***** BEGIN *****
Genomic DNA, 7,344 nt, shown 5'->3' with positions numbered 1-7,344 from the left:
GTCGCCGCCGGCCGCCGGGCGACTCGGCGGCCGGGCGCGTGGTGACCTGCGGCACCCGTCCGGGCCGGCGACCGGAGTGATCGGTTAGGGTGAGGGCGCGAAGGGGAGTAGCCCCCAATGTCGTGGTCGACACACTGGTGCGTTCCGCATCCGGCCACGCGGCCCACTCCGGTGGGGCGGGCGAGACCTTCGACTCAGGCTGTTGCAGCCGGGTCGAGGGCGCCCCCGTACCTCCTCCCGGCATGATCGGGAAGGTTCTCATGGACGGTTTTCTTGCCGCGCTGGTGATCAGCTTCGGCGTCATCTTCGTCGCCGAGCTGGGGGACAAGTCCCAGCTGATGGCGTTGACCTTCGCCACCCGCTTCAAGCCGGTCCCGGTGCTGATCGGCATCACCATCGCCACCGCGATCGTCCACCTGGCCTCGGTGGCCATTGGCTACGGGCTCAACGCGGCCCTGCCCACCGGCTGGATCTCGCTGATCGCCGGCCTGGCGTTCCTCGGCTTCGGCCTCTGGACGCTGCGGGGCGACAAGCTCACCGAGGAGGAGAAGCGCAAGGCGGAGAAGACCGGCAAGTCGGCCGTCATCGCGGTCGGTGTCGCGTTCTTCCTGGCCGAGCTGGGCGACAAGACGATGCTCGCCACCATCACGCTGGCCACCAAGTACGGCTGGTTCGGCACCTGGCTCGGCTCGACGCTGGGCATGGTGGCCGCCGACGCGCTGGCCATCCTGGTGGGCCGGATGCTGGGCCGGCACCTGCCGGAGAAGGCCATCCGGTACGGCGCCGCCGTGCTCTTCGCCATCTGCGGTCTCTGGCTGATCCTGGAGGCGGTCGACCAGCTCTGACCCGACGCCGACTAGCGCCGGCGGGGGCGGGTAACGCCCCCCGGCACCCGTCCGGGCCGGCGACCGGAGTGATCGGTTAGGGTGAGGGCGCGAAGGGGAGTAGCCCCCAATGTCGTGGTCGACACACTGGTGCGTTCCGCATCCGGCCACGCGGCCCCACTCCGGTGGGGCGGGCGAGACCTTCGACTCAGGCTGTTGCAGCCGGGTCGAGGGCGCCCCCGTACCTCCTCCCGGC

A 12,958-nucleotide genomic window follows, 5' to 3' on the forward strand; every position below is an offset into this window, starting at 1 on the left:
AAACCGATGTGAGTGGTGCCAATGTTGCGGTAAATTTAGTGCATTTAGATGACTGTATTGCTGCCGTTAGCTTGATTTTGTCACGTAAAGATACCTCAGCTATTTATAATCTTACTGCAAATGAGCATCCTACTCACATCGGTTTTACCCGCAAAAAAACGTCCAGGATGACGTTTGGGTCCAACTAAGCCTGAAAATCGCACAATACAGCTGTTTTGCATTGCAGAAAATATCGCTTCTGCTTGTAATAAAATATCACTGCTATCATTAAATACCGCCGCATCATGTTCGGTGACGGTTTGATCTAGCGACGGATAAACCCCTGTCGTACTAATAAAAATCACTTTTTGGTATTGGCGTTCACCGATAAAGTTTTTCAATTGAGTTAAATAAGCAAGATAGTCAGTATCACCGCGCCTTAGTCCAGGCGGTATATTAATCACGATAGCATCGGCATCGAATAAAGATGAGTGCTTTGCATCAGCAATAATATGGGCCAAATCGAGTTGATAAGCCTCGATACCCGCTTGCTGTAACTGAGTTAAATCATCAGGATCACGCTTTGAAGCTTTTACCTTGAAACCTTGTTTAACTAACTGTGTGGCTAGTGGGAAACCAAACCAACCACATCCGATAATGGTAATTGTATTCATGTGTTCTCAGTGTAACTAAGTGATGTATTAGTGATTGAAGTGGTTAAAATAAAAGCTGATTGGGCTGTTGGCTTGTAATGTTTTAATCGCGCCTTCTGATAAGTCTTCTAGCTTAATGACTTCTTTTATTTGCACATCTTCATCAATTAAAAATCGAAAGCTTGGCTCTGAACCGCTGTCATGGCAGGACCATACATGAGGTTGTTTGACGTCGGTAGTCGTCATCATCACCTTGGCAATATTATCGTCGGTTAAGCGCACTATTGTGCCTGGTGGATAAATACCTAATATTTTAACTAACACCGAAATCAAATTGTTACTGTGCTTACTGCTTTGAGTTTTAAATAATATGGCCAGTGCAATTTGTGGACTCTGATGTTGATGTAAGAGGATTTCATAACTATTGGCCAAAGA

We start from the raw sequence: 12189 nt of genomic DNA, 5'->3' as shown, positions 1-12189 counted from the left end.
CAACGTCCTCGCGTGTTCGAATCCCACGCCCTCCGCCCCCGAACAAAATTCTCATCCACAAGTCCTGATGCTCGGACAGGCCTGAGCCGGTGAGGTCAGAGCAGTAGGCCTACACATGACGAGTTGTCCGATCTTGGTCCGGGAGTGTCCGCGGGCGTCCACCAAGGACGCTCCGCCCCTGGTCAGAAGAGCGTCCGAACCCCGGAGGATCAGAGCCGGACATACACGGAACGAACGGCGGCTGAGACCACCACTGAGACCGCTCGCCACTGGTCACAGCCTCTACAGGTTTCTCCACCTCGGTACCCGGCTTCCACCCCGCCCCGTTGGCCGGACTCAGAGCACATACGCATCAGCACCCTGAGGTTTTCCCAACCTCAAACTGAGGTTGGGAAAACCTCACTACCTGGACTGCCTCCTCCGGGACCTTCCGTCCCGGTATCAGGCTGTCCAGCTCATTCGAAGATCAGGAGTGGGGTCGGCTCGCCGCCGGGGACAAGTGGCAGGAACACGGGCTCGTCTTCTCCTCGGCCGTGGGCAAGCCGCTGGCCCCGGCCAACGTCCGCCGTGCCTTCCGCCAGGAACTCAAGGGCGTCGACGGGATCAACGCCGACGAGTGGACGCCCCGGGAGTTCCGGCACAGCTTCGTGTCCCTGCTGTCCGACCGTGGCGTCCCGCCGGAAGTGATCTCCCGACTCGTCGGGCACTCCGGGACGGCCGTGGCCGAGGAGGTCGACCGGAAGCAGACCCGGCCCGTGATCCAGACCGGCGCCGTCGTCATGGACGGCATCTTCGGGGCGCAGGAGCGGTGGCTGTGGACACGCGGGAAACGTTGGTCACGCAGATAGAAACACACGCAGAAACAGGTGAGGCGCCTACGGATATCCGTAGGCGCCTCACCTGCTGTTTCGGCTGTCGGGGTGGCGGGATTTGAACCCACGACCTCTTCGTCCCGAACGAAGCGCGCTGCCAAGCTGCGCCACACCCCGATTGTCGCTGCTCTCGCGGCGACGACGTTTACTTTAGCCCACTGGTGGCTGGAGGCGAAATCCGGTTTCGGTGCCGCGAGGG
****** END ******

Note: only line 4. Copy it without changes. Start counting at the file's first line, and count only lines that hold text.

AAACCGATGTGAGTGGTGCCAATGTTGCGGTAAATTTAGTGCATTTAGATGACTGTATTGCTGCCGTTAGCTTGATTTTGTCACGTAAAGATACCTCAGCTATTTATAATCTTACTGCAAATGAGCATCCTACTCACATCGGTTTTACCCGCAAAAAAACGTCCAGGATGACGTTTGGGTCCAACTAAGCCTGAAAATCGCACAATACAGCTGTTTTGCATTGCAGAAAATATCGCTTCTGCTTGTAATAAAATATCACTGCTATCATTAAATACCGCCGCATCATGTTCGGTGACGGTTTGATCTAGCGACGGATAAACCCCTGTCGTACTAATAAAAATCACTTTTTGGTATTGGCGTTCACCGATAAAGTTTTTCAATTGAGTTAAATAAGCAAGATAGTCAGTATCACCGCGCCTTAGTCCAGGCGGTATATTAATCACGATAGCATCGGCATCGAATAAAGATGAGTGCTTTGCATCAGCAATAATATGGGCCAAATCGAGTTGATAAGCCTCGATACCCGCTTGCTGTAACTGAGTTAAATCATCAGGATCACGCTTTGAAGCTTTTACCTTGAAACCTTGTTTAACTAACTGTGTGGCTAGTGGGAAACCAAACCAACCACATCCGATAATGGTAATTGTATTCATGTGTTCTCAGTGTAACTAAGTGATGTATTAGTGATTGAAGTGGTTAAAATAAAAGCTGATTGGGCTGTTGGCTTGTAATGTTTTAATCGCGCCTTCTGATAAGTCTTCTAGCTTAATGACTTCTTTTATTTGCACATCTTCATCAATTAAAAATCGAAAGCTTGGCTCTGAACCGCTGTCATGGCAGGACCATACATGAGGTTGTTTGACGTCGGTAGTCGTCATCATCACCTTGGCAATATTATCGTCGGTTAAGCGCACTATTGTGCCTGGTGGATAAATACCTAATATTTTAACTAACACCGAAATCAAATTGTTACTGTGCTTACTGCTTTGAGTTTTAAATAATATGGCCAGTGCAATTTGTGGACTCTGATGTTGATGTAAGAGGATTTCATAACTATTGGCCAAAGA